Henry Mancini: “The Pink Panther”
Drums: Steve Douglas
Piano: Andrew Daldorph
Tenor Saxophone: Chris Gradwell

This entertaining anthropomophic romance, sung by the women and accompanied by male chorus and drums, rekindled the jazzy feel of the evening and set the scene for a classic instrumental jazz number. Steve Douglas provided the ever-familiar brushed cymbal introduction to Henry Mancini‘s Academy Award winning theme to Blake Edwards‘ “The Pink Panther“. Chris Gradwell‘s tenor saxophone playing totally recalled Plas Johnson‘s original – and Andrew’s switching between genres was as impressive as ever. A song with everlasting appeal.

Verity Stroud
“Coming Back Home”

Verity joined the band on bass guitar for Sonny Burke‘s wartime lament “Black Coffee“, and sang two more of Andrew’s compositions with the band, “And I Want to Hold You” and “Im Comin Back Home“. Verity’s singing reached new heights on intensity, as she poured ever more energy into each word of Andrew’s heart wrenching story.

Accolades from the band
for a special new singer
Verity Stroud

Verity’s singing was perfectly matched, and complemented, by Chris’s skilled saxophone solos, with all four instruments rising and falling in intensity precisely with Verity’s mood – and incredible joint effort by four outstanding musicians.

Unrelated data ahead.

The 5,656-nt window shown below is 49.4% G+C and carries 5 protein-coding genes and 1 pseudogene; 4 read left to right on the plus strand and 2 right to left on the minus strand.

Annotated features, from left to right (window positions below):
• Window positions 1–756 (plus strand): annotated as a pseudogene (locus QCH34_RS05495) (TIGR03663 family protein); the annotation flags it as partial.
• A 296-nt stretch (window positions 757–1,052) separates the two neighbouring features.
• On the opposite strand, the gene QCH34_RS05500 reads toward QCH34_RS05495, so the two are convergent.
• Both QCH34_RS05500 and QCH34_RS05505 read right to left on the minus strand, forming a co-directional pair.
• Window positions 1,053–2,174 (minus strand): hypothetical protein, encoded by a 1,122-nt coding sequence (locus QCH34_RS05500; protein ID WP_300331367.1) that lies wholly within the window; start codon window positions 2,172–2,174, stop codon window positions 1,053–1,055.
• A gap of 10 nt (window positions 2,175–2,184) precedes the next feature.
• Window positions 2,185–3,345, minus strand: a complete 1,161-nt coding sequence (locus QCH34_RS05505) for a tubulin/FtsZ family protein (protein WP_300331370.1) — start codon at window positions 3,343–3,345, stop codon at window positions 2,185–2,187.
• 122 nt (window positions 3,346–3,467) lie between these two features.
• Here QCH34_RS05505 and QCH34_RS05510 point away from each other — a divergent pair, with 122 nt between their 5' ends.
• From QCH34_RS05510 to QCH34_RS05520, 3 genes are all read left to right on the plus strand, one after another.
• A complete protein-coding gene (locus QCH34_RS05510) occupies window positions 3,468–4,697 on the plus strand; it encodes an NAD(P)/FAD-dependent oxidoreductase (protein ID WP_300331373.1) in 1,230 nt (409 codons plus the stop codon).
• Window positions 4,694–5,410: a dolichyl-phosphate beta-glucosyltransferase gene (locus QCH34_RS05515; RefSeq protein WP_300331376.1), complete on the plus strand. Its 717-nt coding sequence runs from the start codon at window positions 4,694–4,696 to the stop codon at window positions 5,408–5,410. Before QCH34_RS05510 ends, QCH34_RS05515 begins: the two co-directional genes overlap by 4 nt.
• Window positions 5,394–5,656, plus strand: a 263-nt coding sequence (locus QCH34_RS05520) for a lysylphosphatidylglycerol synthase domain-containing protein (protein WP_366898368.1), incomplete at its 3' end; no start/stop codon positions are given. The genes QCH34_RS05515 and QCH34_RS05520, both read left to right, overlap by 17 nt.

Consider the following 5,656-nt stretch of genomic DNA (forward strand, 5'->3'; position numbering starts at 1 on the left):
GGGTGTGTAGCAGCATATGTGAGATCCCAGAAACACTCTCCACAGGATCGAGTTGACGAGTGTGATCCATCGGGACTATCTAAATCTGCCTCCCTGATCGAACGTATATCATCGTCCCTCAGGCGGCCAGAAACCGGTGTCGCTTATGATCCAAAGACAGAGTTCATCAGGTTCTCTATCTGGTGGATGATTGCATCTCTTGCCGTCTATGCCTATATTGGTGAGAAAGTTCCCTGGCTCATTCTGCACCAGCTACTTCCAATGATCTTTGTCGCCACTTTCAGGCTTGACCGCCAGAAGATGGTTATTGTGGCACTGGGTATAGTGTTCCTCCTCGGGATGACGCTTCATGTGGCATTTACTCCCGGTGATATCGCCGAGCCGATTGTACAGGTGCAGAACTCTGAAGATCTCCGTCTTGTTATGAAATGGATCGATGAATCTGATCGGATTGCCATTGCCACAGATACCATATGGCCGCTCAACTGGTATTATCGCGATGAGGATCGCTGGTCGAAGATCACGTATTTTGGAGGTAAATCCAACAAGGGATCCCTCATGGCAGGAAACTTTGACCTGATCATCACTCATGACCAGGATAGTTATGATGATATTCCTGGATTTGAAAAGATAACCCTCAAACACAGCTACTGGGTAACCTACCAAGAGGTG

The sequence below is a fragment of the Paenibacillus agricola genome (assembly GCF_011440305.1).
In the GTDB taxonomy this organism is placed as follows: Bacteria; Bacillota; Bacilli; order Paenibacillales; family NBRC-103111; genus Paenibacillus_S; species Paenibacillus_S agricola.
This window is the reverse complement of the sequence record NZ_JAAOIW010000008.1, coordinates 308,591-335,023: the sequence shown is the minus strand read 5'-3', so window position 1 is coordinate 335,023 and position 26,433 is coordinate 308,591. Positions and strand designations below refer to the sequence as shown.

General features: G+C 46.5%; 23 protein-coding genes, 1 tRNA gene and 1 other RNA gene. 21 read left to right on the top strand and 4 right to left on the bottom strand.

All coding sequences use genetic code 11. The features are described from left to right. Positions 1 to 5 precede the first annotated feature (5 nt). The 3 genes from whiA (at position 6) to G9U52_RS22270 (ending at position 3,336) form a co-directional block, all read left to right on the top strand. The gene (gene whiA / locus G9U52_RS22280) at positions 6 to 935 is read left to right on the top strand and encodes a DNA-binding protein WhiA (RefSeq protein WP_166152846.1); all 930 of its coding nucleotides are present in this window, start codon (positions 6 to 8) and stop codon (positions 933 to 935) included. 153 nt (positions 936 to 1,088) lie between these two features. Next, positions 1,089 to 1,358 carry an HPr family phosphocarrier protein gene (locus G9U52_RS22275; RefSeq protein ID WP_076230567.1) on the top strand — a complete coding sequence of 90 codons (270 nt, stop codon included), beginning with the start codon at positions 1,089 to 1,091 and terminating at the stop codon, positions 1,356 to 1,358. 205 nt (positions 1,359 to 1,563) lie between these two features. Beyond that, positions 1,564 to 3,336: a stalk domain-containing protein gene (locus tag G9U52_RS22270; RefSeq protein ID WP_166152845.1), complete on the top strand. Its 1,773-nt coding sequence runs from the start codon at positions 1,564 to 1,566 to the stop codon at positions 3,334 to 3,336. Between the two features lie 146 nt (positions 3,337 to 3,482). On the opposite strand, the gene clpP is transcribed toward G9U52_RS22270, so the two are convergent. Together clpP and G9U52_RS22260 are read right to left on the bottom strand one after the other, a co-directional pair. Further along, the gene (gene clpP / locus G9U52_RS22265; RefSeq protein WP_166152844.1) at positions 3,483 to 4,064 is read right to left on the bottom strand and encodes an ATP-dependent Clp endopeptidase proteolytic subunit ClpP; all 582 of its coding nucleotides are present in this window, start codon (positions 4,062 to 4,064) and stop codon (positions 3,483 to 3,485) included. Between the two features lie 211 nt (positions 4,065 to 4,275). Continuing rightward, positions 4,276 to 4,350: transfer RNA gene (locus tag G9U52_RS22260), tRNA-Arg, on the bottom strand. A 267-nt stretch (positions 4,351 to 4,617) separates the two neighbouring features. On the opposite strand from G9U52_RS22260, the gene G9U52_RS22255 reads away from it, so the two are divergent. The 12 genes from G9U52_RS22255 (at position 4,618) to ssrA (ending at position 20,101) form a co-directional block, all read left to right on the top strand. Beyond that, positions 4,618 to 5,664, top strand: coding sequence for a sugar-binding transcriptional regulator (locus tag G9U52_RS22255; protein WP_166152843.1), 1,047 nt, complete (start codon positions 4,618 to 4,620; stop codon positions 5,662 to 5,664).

By way of a total contrast, Andrew then introduced the men of the choir (plus female tenor Cathy Harris) to sing something in a lighter style – and very stylish indeed – “White Shoe Blues” by Jim Page.

Jim Page: White Shoes Blues
Andrew introduces the men

The men very ably injected just the right amount of humour and hep into the words and – just at the opportune moment – the entire soprano and alto sections joined in the chorus from the stalls. A brilliant and hilarious embellishment.

The Men’s Section
Director: Andrew Daldorph

The whole choir polished off the theme of colours with “Blue Moon” by Richard Rodgers & Lorenz Hart (with spectacular male-voice continuo) and (with whole-hearted audience participation) “Yellow Submarine” by John Lennon & Paul McCartney. Originally performed by Ringo Starr “Yellow Submarine” offers ample opportunity for comic embellishment, which the choir members provided with voices off, while the audience joined in enthusiastically during the choruses – and most of the verses.

As a fitting finale, and an opportunity for the audience to recover from all the excitement, Verity Stroud ended the concert with another performance of “I’m Comin Back Home” accompanied by the band. Her contributions had been much appreciated, and audience members made their way hot foot to the table at the exit selling her CDs – and to add to the contributions towards the British Heart Foundation.

The choir return to rehearsals in October, when new members are welcome as ever – especially tenors. The next concert will be at the Baptist Church in Newport Street, Tiverton, on Saturday 9th December: Handel’s “Messiah“!

East Devon Choral Society
Musical Director: Andrew Daldorph
(Photograph: Mike Brett)

March 25th: Bach – St John Passion Tiverton Baptist Church